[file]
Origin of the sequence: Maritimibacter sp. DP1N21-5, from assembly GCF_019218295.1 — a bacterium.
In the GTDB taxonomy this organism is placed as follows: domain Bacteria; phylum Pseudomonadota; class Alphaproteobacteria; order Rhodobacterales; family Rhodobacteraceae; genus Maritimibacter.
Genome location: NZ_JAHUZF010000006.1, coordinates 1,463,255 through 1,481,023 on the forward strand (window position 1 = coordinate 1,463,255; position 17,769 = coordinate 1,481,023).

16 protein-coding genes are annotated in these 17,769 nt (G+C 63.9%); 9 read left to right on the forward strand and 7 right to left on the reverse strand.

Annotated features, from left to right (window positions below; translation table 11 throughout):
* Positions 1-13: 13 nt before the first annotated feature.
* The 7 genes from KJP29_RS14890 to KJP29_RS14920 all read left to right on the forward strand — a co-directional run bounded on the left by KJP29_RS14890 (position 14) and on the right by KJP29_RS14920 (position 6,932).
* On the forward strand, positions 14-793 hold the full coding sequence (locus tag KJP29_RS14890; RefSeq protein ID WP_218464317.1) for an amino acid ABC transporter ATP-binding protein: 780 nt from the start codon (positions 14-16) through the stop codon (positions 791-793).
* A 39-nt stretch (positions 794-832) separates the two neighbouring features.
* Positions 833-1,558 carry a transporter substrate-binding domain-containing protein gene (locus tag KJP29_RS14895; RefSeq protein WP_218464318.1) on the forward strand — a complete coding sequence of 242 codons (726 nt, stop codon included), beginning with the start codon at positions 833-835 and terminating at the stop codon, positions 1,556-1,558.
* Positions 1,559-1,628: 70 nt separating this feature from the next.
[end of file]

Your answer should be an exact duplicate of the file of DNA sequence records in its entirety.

Origin of the sequence: Maritimibacter sp. DP1N21-5, from assembly GCF_019218295.1 — a bacterium.
In the GTDB taxonomy this organism is placed as follows: domain Bacteria; phylum Pseudomonadota; class Alphaproteobacteria; order Rhodobacterales; family Rhodobacteraceae; genus Maritimibacter.
Genome location: NZ_JAHUZF010000006.1, coordinates 1,463,255 through 1,481,023 on the forward strand (window position 1 = coordinate 1,463,255; position 17,769 = coordinate 1,481,023).

16 protein-coding genes are annotated in these 17,769 nt (G+C 63.9%); 9 read left to right on the forward strand and 7 right to left on the reverse strand.

Annotated features, from left to right (window positions below; translation table 11 throughout):
* Positions 1-13: 13 nt before the first annotated feature.
* The 7 genes from KJP29_RS14890 to KJP29_RS14920 all read left to right on the forward strand — a co-directional run bounded on the left by KJP29_RS14890 (position 14) and on the right by KJP29_RS14920 (position 6,932).
* On the forward strand, positions 14-793 hold the full coding sequence (locus tag KJP29_RS14890; RefSeq protein ID WP_218464317.1) for an amino acid ABC transporter ATP-binding protein: 780 nt from the start codon (positions 14-16) through the stop codon (positions 791-793).
* A 39-nt stretch (positions 794-832) separates the two neighbouring features.
* Positions 833-1,558 carry a transporter substrate-binding domain-containing protein gene (locus tag KJP29_RS14895; RefSeq protein WP_218464318.1) on the forward strand — a complete coding sequence of 242 codons (726 nt, stop codon included), beginning with the start codon at positions 833-835 and terminating at the stop codon, positions 1,556-1,558.
* Positions 1,559-1,628: 70 nt separating this feature from the next.